Consider growing horsetail plants in containers to minimize the chance of spreading (unless that's what you desire). If you'll be using them as a ground cover and wish to confine them to a particular spot, try to contain them using the sort of barrier that you'd use for bamboo (but there's no guarantee this will prevent the spread of horsetails).
Field Horsetail: Weedy Relative
Speaking of weeds, another kind of Equisetum is field horsetail, also commonly called "corn horsetail" (Equisetum arvense). We can be comfortable categorizing this plant as a weed simply because it's every bit as aggressive a spreader as Equisetum hyemale, while lacking the redeeming aesthetic qualities of the latter.
There are two subgenera of Equisetum, namely, the scouring rushes (an example of which is E. hyemalis) and the true horsetails (an example of which is E. arvense). Scouring rush is unbranched, whereas true horsetail bears many branches in a whorled pattern. Indeed, the branches of field horsetail give this weed the bushy appearance that invited comparisons to a horse's tail. But it's also reminiscent of the undersea plant, maiden's hair (Chlorodesmis).
Many landscapes become overrun with this rhizomatous perennial. This often happens because a rhizome of field horsetail was hidden in some loam or fill that had been brought onto the property decades ago.
Field horsetails will spread even under dry conditions. They lack the grace of rough horsetails, being shorter: At most, they will reach 20 inches in height, but you'll more typically find them (stunted, perhaps, by the dryness of the earth in which they grow) standing about 8 inches tall or less. Their color is also usually a shade of green lighter than that on E. hyemalis.
Because of the rough texture that gives it one of its common names, rough horsetail has traditionally been used for scouring pots and pans. Meanwhile, alternative medicine experts suggest that field horsetail can serve as an antioxidant and that it can fight inflammation (an extract is commercially available, which you can take as a dietary supplement).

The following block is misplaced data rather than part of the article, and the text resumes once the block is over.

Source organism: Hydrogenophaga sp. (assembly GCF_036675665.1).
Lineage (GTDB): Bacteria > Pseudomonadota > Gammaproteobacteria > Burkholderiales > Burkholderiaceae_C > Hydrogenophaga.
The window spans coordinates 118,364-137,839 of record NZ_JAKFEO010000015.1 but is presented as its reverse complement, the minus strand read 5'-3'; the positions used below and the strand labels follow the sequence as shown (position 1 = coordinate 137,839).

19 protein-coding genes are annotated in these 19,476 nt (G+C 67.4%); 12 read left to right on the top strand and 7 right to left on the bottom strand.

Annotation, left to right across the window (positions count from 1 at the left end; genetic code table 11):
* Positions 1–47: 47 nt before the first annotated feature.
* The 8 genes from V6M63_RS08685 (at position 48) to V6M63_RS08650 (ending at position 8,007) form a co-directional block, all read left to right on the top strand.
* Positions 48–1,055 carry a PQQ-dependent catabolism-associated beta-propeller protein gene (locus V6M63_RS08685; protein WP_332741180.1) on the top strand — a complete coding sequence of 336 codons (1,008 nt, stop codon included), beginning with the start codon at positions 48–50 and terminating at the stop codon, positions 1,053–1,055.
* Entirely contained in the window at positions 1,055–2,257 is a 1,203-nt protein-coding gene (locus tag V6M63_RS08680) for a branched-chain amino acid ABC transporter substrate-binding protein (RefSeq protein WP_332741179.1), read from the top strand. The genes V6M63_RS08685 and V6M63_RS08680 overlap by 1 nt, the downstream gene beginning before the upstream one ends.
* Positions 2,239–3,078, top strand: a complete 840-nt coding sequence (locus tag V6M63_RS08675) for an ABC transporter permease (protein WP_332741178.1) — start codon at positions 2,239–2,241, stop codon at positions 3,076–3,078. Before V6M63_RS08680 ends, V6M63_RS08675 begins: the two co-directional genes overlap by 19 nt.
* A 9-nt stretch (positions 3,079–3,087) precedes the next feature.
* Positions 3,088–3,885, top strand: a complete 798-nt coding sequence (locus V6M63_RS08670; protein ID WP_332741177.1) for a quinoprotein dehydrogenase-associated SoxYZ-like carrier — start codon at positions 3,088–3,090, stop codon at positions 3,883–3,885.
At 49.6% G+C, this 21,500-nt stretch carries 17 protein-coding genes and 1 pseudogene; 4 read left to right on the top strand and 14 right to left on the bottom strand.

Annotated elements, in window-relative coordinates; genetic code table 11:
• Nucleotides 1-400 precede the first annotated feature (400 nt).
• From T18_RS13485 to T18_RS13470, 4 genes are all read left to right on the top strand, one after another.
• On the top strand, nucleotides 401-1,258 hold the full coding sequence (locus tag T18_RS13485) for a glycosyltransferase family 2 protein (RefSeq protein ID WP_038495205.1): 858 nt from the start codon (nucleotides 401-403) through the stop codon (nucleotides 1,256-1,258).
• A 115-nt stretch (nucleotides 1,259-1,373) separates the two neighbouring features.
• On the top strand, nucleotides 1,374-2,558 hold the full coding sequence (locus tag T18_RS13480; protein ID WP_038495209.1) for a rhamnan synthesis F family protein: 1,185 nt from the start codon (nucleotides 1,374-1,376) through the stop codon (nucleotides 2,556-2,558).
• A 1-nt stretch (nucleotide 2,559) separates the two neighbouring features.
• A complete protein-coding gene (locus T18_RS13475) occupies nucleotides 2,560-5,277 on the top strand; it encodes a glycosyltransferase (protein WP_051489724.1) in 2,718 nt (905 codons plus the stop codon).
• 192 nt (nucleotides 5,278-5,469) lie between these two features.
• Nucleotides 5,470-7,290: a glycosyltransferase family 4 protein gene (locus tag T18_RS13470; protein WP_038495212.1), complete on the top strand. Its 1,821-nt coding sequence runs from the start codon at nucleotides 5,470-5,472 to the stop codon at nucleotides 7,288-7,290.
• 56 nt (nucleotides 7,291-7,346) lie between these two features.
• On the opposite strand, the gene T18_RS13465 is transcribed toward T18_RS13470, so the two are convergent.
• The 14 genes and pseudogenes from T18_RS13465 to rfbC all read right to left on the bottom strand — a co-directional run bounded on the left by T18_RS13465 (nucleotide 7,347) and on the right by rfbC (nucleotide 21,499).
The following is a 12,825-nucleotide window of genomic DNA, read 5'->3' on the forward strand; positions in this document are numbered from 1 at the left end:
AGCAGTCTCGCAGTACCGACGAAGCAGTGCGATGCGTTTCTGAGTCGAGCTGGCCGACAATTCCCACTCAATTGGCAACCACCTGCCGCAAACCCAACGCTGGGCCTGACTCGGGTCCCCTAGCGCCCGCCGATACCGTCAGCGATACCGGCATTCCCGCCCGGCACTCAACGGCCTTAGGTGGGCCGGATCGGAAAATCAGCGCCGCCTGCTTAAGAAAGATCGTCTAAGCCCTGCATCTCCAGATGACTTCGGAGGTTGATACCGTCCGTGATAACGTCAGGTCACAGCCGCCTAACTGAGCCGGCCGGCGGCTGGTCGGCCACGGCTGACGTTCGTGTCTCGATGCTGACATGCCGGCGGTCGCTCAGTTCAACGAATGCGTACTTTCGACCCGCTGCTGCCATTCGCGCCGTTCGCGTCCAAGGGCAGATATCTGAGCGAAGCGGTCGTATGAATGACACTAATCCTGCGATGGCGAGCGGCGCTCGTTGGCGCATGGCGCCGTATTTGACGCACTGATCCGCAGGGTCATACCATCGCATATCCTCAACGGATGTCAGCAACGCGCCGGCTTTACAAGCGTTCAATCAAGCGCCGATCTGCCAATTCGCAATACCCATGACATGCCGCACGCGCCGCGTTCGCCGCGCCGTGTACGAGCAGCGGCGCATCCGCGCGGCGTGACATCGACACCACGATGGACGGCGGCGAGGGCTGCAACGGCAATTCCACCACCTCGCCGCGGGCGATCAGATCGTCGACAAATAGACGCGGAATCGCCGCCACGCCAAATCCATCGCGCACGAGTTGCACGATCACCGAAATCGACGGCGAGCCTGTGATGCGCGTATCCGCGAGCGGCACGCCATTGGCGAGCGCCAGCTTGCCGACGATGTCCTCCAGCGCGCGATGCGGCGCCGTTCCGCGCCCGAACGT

Other Types of Horsetail
There are many plants in the Equisetum genus, some of which wild-plants enthusiasts may be interested in growing as ornamental oddities. Two of note are the following:
- Giant horsetail (E. giganteum) is a South-American native hardy only to zone 8b. Grow it in full sun to partial sun. Its selling point is that it can become 10 feet tall or more.
- Variegated horsetail (E. variegatum), by contrast, is a shorter (6 to 18 inches), hardier plant, being native mainly to the wetlands of the northern U.S. and Canada. It's termed "variegated" because its black-and-white sheaths (on otherwise green stems) show up better than those on E. hyemalis. Grow it in sun to partial shade.
Origin of the Names
Equisetum breaks down into two Latin words, meaning "horse" and "bristle." Flora of North America explains this derivation as "referring to the coarse black roots of E. fluviatile" (which is one of the other kinds of horsetail).
The species name, hyemale means "pertaining to winter" in Latin. The word sometimes takes other forms; for example, you'll often see it spelled as hiemalis. Apparently, this species name pays tribute to the evergreen nature of the plant and the consequent interest it can lend to the winter landscape. Finally, the species name, arvense, translates as "field" in Latin and perhaps refers to the fact that this weed is a common problem in farmer's fields.